There were four convents in Erice in 1866: the convent of San Francesco, of Carmine, Saint Dominic and the Capuchins, which had very rich libraries. They were mostly books of theological and religious, but also scientific and literary content.

Vito Carvini

Vito Carvini was born in Erice  in 1644. After becoming archpriest of the Mother Church of Erice, he moved again to his native city and remained there until his death.
His name remains tied to the grandiose manuscript work “Ancient and modern sacred and profane Erice”.

With this valuable work, Carvini expanded, supplemented and updated the great work of Cordici. In his work we can find everything about Erice and its huge territory such as origins of families, memories of famous and distinguished men, municipal properties and privileges of the City.

This work shows how great and strong was his love for his City. All the drawings of the views and the ancient finds portrayed by the skilled Matteo Gebbia are beautiful as well. The illustrious architect, for his works, was inspired by pure Renaissance forms.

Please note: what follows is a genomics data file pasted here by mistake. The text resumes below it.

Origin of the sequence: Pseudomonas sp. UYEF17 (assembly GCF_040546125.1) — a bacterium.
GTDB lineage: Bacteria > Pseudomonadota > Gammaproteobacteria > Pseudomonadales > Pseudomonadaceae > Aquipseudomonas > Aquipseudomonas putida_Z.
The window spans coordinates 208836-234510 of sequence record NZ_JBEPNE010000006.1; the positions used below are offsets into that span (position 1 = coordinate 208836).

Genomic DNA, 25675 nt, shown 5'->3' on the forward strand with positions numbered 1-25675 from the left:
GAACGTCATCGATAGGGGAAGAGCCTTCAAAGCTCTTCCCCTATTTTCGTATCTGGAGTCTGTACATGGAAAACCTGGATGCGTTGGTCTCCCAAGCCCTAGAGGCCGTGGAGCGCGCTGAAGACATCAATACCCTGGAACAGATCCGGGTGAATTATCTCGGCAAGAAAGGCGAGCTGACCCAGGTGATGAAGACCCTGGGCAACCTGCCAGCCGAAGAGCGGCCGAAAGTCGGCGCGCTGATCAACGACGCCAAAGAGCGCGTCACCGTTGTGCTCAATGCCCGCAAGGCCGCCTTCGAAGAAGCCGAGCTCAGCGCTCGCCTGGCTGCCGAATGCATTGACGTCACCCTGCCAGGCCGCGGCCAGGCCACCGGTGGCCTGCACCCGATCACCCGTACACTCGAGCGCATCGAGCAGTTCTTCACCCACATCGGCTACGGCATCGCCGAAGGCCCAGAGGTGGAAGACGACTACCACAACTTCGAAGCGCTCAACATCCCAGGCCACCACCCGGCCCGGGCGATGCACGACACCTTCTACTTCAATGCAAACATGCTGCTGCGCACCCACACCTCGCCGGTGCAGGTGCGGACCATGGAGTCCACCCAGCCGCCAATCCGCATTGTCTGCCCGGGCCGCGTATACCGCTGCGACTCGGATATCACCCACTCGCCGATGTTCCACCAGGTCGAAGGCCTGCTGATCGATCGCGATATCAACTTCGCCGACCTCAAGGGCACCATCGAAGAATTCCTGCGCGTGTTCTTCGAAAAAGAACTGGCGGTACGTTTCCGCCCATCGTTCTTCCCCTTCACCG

The Library today

Actually, a rational conservation of the archive started only in 1937 when the Podestà of the time commissioned the librarian Filippo Majorana to arrange all the documents inside the current premises of the Municipal Library.

But a first work of real organization of the archive began only in the 60s.

Today, a section of historical importance is the photographic documentation because it allows us to reconstruct Erice’s life in the most important moments. Landscapes, monuments before and after restoration, portraits of illustrious men.
There are 11 incunabula and several manuscripts. Between these last ones “The history of the city of Monte Erice today called Monte San Giuliano” by Antonio Cordici and “Erice ancient modern sacred and profane” by Vito Carvini.

“Sacred Erice” of Father Master Giuseppe Castronovo contains a detailed description of all the churches and monasteries of the Erice area.